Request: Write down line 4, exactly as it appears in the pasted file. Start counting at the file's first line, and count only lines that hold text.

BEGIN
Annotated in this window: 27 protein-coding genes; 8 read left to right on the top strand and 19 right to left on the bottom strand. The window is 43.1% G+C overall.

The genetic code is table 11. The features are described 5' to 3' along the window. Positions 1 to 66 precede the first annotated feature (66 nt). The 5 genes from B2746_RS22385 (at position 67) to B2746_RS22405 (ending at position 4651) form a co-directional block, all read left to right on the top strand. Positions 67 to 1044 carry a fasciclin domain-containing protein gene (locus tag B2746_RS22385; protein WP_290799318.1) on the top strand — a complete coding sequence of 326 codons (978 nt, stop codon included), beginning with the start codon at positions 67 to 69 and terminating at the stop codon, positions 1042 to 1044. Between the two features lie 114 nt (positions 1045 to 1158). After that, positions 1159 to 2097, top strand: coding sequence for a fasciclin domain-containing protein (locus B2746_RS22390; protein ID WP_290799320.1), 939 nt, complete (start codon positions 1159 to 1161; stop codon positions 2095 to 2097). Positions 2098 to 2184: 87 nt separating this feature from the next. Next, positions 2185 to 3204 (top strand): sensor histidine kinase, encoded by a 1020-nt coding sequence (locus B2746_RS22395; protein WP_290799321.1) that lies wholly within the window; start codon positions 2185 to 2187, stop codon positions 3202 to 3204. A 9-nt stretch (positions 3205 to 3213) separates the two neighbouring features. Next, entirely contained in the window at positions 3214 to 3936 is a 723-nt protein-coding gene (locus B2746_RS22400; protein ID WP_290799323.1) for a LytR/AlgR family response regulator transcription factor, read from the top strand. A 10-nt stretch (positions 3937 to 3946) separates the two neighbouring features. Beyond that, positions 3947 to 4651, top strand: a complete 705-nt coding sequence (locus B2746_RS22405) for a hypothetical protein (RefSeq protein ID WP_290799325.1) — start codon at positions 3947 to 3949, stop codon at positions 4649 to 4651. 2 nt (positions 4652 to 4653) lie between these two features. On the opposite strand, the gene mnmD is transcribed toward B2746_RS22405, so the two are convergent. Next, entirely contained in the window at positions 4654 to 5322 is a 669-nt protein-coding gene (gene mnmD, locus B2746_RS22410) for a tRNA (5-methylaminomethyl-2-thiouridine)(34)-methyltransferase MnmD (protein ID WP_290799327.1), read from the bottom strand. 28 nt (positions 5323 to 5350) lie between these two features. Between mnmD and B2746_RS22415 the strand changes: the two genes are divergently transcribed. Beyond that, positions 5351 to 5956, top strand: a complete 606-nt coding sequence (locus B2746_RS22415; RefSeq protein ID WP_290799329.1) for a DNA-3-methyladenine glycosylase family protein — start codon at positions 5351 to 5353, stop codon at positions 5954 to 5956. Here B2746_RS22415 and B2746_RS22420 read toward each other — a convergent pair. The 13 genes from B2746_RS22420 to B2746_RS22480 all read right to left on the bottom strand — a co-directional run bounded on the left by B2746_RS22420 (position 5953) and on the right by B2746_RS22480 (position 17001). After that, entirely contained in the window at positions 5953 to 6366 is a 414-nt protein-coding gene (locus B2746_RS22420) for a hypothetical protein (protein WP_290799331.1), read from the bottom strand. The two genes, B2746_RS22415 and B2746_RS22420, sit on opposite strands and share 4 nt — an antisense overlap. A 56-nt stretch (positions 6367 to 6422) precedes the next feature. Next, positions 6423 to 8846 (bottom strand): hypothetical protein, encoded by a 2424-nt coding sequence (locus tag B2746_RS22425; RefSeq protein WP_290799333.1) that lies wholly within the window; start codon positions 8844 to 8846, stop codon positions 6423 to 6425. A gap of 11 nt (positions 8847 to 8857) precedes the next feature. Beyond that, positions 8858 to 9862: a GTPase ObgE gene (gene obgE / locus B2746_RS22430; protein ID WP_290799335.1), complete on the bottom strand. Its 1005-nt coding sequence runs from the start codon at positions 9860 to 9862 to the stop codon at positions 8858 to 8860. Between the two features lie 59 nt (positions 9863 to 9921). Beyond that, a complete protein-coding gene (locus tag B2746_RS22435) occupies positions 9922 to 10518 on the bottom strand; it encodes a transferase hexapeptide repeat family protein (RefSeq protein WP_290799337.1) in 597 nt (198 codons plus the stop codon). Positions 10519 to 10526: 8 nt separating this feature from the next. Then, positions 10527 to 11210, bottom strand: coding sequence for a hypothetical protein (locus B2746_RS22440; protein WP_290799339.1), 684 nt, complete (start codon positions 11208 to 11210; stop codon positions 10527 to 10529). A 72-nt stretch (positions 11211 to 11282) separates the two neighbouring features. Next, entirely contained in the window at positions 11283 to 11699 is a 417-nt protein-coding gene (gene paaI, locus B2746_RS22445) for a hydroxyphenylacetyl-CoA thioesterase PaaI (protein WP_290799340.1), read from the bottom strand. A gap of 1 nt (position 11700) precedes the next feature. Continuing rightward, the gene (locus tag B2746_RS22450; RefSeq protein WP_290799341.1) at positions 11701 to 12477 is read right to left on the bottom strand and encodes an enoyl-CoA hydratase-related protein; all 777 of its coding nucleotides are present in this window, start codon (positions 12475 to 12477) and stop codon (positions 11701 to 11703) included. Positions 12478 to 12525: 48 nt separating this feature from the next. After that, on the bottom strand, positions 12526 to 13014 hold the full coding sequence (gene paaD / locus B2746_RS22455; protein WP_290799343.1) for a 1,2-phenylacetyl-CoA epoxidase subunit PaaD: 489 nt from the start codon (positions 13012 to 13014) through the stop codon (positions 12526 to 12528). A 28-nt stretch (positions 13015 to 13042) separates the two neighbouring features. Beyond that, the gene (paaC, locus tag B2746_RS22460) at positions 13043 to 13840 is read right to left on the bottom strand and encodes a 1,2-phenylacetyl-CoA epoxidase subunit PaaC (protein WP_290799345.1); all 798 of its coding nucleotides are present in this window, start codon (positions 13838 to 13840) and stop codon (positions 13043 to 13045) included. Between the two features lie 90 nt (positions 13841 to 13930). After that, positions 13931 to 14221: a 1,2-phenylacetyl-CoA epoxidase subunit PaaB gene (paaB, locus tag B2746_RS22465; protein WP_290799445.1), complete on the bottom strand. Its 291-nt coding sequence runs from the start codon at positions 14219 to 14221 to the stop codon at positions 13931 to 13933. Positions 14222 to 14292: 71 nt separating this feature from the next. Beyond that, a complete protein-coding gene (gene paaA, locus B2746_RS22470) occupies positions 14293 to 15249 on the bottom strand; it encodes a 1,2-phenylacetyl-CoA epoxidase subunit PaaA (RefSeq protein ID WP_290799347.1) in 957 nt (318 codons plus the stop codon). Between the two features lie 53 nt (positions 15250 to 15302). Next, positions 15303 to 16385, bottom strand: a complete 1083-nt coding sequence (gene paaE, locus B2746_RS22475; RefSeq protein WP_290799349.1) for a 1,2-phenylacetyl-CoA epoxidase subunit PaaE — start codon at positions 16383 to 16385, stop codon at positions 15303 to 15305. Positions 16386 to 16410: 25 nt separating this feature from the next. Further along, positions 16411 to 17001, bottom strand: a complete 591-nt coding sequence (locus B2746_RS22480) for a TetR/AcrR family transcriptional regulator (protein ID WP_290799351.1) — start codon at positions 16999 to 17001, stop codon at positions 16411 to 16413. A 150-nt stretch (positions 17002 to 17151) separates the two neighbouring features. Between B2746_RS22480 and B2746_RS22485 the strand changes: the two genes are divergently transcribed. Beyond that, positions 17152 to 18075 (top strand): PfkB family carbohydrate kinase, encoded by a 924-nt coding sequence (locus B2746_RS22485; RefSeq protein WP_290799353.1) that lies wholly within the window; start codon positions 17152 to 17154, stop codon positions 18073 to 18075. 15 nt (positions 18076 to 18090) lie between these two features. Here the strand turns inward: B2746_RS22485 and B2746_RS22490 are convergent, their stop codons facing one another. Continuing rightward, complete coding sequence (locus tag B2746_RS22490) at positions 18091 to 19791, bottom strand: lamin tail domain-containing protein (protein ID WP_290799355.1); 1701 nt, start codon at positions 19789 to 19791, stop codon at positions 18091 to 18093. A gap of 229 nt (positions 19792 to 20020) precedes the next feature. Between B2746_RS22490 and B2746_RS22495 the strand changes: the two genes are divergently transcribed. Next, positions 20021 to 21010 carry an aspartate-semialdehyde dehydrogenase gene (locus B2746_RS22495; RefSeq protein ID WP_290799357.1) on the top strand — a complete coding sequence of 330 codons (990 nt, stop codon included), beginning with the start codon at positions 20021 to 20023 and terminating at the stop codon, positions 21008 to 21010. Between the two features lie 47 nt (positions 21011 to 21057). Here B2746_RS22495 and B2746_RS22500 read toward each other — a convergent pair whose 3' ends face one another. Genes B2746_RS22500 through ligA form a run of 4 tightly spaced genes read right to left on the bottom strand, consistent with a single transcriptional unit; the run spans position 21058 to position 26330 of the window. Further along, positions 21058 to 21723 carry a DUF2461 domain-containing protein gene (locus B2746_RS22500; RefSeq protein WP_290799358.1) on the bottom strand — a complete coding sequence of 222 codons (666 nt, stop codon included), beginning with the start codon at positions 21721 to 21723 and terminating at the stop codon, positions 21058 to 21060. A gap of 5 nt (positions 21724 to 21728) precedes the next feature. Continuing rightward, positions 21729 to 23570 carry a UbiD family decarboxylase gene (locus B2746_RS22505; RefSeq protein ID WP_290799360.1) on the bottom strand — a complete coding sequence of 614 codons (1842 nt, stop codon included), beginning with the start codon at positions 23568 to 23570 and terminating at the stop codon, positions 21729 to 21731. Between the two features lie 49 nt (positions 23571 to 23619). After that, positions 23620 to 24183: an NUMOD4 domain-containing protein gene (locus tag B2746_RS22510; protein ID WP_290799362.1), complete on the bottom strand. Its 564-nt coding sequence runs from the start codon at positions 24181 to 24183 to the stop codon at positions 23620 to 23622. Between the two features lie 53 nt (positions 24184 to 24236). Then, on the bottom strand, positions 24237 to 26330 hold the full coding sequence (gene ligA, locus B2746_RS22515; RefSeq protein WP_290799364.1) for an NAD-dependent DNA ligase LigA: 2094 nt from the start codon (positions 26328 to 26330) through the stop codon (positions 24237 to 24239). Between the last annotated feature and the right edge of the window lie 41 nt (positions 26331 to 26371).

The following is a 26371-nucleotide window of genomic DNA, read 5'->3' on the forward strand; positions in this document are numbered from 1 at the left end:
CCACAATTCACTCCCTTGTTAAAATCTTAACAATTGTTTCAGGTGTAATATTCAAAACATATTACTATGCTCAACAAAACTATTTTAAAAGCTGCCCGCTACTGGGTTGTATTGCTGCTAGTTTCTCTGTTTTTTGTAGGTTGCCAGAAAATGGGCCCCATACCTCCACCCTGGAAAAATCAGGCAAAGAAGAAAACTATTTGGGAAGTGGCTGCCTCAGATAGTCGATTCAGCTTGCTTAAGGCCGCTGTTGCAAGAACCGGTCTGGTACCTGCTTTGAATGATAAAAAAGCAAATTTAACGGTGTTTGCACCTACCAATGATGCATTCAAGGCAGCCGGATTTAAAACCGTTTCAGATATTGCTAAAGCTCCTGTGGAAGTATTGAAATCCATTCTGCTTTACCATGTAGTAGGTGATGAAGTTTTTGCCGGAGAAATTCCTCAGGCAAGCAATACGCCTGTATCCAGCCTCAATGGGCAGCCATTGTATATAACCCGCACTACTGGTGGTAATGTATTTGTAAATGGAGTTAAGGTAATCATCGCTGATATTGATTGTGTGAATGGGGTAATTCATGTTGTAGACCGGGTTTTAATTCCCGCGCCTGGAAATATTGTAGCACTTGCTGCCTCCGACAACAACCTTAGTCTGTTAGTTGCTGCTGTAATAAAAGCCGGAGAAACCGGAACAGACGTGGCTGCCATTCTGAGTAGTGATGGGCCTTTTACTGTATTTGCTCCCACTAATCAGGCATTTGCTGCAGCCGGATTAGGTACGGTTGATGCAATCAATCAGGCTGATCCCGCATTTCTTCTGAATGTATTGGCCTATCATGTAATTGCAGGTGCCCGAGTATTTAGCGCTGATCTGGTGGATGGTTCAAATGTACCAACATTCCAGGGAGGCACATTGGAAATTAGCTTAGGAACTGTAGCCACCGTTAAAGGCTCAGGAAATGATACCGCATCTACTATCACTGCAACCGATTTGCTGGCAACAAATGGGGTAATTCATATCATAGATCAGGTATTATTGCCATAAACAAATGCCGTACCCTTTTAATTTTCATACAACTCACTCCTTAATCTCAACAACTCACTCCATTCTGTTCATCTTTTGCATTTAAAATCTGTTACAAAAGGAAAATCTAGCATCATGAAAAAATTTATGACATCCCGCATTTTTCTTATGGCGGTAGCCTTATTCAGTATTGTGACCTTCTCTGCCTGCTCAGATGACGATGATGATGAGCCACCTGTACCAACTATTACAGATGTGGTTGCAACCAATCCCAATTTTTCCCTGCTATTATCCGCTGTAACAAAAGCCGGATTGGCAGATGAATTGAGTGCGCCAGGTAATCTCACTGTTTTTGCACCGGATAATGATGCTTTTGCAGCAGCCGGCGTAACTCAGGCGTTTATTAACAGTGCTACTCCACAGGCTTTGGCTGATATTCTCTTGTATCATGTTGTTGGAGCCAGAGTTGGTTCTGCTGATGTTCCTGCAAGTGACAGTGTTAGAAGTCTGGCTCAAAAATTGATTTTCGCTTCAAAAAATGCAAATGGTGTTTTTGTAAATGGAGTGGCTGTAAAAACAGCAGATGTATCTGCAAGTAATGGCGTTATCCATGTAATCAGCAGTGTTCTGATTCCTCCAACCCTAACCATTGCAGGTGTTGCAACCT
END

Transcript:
CCACAATTCACTCCCTTGTTAAAATCTTAACAATTGTTTCAGGTGTAATATTCAAAACATATTACTATGCTCAACAAAACTATTTTAAAAGCTGCCCGCTACTGGGTTGTATTGCTGCTAGTTTCTCTGTTTTTTGTAGGTTGCCAGAAAATGGGCCCCATACCTCCACCCTGGAAAAATCAGGCAAAGAAGAAAACTATTTGGGAAGTGGCTGCCTCAGATAGTCGATTCAGCTTGCTTAAGGCCGCTGTTGCAAGAACCGGTCTGGTACCTGCTTTGAATGATAAAAAAGCAAATTTAACGGTGTTTGCACCTACCAATGATGCATTCAAGGCAGCCGGATTTAAAACCGTTTCAGATATTGCTAAAGCTCCTGTGGAAGTATTGAAATCCATTCTGCTTTACCATGTAGTAGGTGATGAAGTTTTTGCCGGAGAAATTCCTCAGGCAAGCAATACGCCTGTATCCAGCCTCAATGGGCAGCCATTGTATATAACCCGCACTACTGGTGGTAATGTATTTGTAAATGGAGTTAAGGTAATCATCGCTGATATTGATTGTGTGAATGGGGTAATTCATGTTGTAGACCGGGTTTTAATTCCCGCGCCTGGAAATATTGTAGCACTTGCTGCCTCCGACAACAACCTTAGTCTGTTAGTTGCTGCTGTAATAAAAGCCGGAGAAACCGGAACAGACGTGGCTGCCATTCTGAGTAGTGATGGGCCTTTTACTGTATTTGCTCCCACTAATCAGGCATTTGCTGCAGCCGGATTAGGTACGGTTGATGCAATCAATCAGGCTGATCCCGCATTTCTTCTGAATGTATTGGCCTATCATGTAATTGCAGGTGCCCGAGTATTTAGCGCTGATCTGGTGGATGGTTCAAATGTACCAACATTCCAGGGAGGCACATTGGAAATTAGCTTAGGAACTGTAGCCACCGTTAAAGGCTCAGGAAATGATACCGCATCTACTATCACTGCAACCGATTTGCTGGCAACAAATGGGGTAATTCATATCATAGATCAGGTATTATTGCCATAAACAAATGCCGTACCCTTTTAATTTTCATACAACTCACTCCTTAATCTCAACAACTCACTCCATTCTGTTCATCTTTTGCATTTAAAATCTGTTACAAAAGGAAAATCTAGCATCATGAAAAAATTTATGACATCCCGCATTTTTCTTATGGCGGTAGCCTTATTCAGTATTGTGACCTTCTCTGCCTGCTCAGATGACGATGATGATGAGCCACCTGTACCAACTATTACAGATGTGGTTGCAACCAATCCCAATTTTTCCCTGCTATTATCCGCTGTAACAAAAGCCGGATTGGCAGATGAATTGAGTGCGCCAGGTAATCTCACTGTTTTTGCACCGGATAATGATGCTTTTGCAGCAGCCGGCGTAACTCAGGCGTTTATTAACAGTGCTACTCCACAGGCTTTGGCTGATATTCTCTTGTATCATGTTGTTGGAGCCAGAGTTGGTTCTGCTGATGTTCCTGCAAGTGACAGTGTTAGAAGTCTGGCTCAAAAATTGATTTTCGCTTCAAAAAATGCAAATGGTGTTTTTGTAAATGGAGTGGCTGTAAAAACAGCAGATGTATCTGCAAGTAATGGCGTTATCCATGTAATCAGCAGTGTTCTGATTCCTCCAACCCTAACCATTGCAGGTGTTGCAACCT